French face specter of domestic terrorism again

Just as the French were beginning to breathe easier, four pistol shots rang out Monday evening, killing the chairman of the Renault Auto Company and leaving the country once again face to face with the specter of terrorism. Georges Besse's assassination was the first incident of political violence in this country since a spate of bombings hit Paris in September. In a telephone call to police and in pamphlets left at a subway station, the leftist French terrorist group, Direct Action, claimed responsibility for the assassination.

Fears of more terrorism escalated Tuesday as an explosion ripped through the Foreign Ministry building. But officials later said it was an accidental explosion of gas.

In September, Paris was hit by a spate of random terrorist bombings. Set in public places, those attacks were apparently designed to influence French policies in the Middle East and to produce the maximum possible number of victims.

In contrast, Mr. Besse's killers carefully chose their target. As chairman of state-owned Renault, Besse ran a company which symbolized France's industrial prowess, as well as its present industrial problems. Under his leadership, the Renault management had fought bitter battles with company unions to reduce staff by 25 percent. To the leftist Direct Action, dedicated to fighting ``capitalism,'' Mr. Besse must have appeared a perfect symbol of the class struggle.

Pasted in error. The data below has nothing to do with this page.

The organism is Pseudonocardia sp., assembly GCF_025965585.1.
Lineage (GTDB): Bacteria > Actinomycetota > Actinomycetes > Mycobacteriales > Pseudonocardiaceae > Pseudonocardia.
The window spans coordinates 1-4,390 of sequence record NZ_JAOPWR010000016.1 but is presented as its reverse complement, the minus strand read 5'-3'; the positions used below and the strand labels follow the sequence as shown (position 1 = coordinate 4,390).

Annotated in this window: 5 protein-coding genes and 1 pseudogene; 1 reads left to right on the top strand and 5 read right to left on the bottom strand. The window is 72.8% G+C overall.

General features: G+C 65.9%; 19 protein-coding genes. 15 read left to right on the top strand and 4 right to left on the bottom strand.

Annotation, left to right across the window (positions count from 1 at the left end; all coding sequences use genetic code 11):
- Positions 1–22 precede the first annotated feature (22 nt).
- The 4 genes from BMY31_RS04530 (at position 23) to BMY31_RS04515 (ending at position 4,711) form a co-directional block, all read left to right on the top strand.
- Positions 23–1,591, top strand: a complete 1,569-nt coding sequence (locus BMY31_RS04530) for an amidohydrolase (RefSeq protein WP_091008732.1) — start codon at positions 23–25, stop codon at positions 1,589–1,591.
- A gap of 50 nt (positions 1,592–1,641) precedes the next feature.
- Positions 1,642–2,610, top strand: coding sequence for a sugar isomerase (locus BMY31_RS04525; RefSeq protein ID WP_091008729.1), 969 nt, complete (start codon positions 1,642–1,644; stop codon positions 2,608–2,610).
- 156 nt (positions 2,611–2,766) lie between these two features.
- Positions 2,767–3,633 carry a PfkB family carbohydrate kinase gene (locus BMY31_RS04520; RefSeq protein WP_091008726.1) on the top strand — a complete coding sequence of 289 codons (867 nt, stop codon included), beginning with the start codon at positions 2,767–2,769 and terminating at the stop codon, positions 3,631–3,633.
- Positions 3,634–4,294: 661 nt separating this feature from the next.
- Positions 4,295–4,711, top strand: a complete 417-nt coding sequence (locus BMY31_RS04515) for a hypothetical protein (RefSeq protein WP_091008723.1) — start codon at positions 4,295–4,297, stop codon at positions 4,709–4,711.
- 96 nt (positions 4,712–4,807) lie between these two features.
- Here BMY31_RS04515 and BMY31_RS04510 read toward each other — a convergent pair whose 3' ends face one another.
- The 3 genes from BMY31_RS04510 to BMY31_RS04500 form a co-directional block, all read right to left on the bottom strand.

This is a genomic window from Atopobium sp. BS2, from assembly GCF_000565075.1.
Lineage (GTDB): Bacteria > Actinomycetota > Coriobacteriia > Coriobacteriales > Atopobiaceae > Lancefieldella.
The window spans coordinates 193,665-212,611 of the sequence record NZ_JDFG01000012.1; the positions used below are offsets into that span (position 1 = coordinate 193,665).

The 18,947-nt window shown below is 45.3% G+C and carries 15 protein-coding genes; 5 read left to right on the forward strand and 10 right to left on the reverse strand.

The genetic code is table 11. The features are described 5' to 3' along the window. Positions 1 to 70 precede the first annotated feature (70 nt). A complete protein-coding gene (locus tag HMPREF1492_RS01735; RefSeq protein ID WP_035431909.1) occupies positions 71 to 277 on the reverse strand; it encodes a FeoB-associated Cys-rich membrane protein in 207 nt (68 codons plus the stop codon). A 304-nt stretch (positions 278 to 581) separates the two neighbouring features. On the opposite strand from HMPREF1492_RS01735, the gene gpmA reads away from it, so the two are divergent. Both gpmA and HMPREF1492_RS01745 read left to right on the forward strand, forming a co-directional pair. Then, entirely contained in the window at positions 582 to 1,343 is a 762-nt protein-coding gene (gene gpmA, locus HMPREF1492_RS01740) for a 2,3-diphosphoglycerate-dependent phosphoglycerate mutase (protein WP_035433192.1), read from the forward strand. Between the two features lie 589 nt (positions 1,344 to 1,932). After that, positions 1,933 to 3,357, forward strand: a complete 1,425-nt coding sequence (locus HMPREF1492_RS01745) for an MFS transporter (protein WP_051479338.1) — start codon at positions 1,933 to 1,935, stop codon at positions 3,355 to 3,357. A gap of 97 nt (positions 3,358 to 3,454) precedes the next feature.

Particularly disturbing to French officials was that the latest attack came at a sensitive moment in their struggle against terrorism. Thanks to active diplomacy with Syria, Iran, and Algeria, the blind bombings have stopped.

On the day of Besse's assassination, the French and West German interior ministers were meeting to coordinate the anti-terrorist plans. The French now say that they will step up this coordination.

Founded in 1979, Direct Action sees itself as fighting for the rights of what it terms ``the oppressed.'' At first, the group engaged in night attacks against government buildings, carefully avoiding casualties. An explosive would either be set in front of the building or the front door would be machine-gunned.

When the Socialists came to power in France in 1981, they pardoned some of Direct Action's leaders. Once out of prison, the group radicalized. Last year, it joined forces with the West German Red Army Faction in announcing the formation of a united political-military front in Western Europe.

Since then, the so-called ``liberation front'' has carried out a series of attacks against high-ranking French and German defense officials and businessmen.

Condemnations of the Besse assassination poured in from around the political spectrum.

Despite leading the opposition to Renault's recent job cutbacks, the communist party newspaper, L'Humanit'e, said: ``The blood of a business leader flowing in the gutters does not solve the problems of class warfare.''

Renault officials have said the company's plans would not be altered.

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